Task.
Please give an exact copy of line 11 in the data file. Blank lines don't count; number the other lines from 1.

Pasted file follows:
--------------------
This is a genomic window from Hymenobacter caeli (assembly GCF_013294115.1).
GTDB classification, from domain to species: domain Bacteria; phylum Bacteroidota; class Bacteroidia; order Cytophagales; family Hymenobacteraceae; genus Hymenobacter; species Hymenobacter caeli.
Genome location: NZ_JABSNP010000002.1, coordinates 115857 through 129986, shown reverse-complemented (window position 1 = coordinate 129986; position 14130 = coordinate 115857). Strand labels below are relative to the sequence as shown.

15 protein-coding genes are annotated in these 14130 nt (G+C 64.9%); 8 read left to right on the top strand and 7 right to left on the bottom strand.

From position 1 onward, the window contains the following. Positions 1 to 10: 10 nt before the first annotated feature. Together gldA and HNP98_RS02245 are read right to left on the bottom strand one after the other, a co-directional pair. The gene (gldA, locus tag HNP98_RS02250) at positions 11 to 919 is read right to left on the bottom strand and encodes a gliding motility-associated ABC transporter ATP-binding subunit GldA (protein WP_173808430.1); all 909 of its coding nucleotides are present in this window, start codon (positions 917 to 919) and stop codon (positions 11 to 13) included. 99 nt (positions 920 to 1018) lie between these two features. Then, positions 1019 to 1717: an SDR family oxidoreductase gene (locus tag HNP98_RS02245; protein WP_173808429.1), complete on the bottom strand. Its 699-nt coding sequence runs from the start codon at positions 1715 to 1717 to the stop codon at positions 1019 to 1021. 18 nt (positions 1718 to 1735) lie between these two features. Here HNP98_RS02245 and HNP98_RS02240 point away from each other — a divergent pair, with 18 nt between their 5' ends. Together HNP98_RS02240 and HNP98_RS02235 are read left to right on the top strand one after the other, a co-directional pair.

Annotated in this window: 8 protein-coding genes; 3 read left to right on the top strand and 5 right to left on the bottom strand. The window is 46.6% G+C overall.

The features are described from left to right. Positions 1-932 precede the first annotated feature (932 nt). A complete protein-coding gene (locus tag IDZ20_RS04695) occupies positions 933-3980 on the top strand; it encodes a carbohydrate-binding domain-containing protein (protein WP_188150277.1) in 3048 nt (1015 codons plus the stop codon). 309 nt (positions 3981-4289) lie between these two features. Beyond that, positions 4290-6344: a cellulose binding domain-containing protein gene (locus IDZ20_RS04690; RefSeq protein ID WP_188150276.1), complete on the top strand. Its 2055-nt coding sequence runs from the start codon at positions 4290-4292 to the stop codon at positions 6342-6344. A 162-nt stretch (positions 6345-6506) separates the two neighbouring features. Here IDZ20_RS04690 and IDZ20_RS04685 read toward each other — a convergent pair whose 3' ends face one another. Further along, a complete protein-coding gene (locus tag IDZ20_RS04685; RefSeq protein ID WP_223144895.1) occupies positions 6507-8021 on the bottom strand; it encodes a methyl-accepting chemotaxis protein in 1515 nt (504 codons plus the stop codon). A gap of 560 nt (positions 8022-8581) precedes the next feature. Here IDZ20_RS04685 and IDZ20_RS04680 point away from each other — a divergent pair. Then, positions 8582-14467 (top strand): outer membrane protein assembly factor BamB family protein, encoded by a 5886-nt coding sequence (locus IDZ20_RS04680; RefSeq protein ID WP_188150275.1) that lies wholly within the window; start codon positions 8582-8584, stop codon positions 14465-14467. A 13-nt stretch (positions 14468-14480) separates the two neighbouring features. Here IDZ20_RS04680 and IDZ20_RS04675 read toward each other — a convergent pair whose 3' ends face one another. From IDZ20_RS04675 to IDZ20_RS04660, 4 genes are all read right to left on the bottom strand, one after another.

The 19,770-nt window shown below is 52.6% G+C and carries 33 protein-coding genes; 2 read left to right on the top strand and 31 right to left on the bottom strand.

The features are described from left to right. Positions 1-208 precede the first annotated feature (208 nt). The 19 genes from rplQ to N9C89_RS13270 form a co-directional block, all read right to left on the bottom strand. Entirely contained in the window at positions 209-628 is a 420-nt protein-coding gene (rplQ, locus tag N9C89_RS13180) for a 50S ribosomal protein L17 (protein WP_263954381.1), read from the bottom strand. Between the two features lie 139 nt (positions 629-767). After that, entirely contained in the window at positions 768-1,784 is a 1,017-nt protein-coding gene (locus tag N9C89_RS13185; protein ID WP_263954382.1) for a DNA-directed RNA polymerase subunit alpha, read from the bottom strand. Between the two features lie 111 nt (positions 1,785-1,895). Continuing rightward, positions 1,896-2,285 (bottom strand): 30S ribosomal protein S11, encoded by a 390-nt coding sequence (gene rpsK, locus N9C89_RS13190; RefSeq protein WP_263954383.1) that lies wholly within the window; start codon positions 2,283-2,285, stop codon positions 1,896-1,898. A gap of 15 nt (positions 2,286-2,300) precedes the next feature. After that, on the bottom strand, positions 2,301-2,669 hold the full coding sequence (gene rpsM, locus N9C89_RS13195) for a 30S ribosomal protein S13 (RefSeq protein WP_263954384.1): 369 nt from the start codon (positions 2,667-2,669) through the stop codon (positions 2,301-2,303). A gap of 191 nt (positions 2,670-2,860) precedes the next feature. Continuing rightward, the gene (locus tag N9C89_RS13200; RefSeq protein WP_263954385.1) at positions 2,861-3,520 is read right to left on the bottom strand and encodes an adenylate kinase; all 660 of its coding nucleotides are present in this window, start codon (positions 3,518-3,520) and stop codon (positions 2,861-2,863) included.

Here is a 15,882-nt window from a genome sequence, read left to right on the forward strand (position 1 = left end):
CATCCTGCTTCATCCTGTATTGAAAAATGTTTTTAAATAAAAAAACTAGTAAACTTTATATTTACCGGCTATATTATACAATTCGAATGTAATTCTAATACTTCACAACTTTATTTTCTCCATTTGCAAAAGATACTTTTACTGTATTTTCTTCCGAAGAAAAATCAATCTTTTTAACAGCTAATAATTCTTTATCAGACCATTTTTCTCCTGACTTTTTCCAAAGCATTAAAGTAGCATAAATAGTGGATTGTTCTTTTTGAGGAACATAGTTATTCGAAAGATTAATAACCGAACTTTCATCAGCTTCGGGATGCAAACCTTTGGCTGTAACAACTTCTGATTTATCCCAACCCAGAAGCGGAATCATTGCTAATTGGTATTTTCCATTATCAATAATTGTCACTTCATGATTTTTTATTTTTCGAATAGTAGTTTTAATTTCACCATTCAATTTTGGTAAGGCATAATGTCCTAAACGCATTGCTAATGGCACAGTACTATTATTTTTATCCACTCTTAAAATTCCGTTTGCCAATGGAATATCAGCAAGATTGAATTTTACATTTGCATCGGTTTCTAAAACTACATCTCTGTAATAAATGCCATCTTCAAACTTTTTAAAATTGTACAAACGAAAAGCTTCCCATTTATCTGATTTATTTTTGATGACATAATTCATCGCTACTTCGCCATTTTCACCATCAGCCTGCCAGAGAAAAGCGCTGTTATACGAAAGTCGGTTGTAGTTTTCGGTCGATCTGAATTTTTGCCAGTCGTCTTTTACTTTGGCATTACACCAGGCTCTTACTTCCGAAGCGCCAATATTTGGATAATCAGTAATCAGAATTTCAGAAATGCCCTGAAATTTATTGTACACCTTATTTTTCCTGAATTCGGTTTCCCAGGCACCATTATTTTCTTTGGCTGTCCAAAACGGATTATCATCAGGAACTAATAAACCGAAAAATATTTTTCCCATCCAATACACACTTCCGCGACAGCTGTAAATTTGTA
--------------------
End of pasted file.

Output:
CATCCTGCTTCATCCTGTATTGAAAAATGTTTTTAAATAAAAAAACTAGTAAACTTTATATTTACCGGCTATATTATACAATTCGAATGTAATTCTAATACTTCACAACTTTATTTTCTCCATTTGCAAAAGATACTTTTACTGTATTTTCTTCCGAAGAAAAATCAATCTTTTTAACAGCTAATAATTCTTTATCAGACCATTTTTCTCCTGACTTTTTCCAAAGCATTAAAGTAGCATAAATAGTGGATTGTTCTTTTTGAGGAACATAGTTATTCGAAAGATTAATAACCGAACTTTCATCAGCTTCGGGATGCAAACCTTTGGCTGTAACAACTTCTGATTTATCCCAACCCAGAAGCGGAATCATTGCTAATTGGTATTTTCCATTATCAATAATTGTCACTTCATGATTTTTTATTTTTCGAATAGTAGTTTTAATTTCACCATTCAATTTTGGTAAGGCATAATGTCCTAAACGCATTGCTAATGGCACAGTACTATTATTTTTATCCACTCTTAAAATTCCGTTTGCCAATGGAATATCAGCAAGATTGAATTTTACATTTGCATCGGTTTCTAAAACTACATCTCTGTAATAAATGCCATCTTCAAACTTTTTAAAATTGTACAAACGAAAAGCTTCCCATTTATCTGATTTATTTTTGATGACATAATTCATCGCTACTTCGCCATTTTCACCATCAGCCTGCCAGAGAAAAGCGCTGTTATACGAAAGTCGGTTGTAGTTTTCGGTCGATCTGAATTTTTGCCAGTCGTCTTTTACTTTGGCATTACACCAGGCTCTTACTTCCGAAGCGCCAATATTTGGATAATCAGTAATCAGAATTTCAGAAATGCCCTGAAATTTATTGTACACCTTATTTTTCCTGAATTCGGTTTCCCAGGCACCATTATTTTCTTTGGCTGTCCAAAACGGATTATCATCAGGAACTAATAAACCGAAAAATATTTTTCCCATCCAATACACACTTCCGCGACAGCTGTAAATTTGTA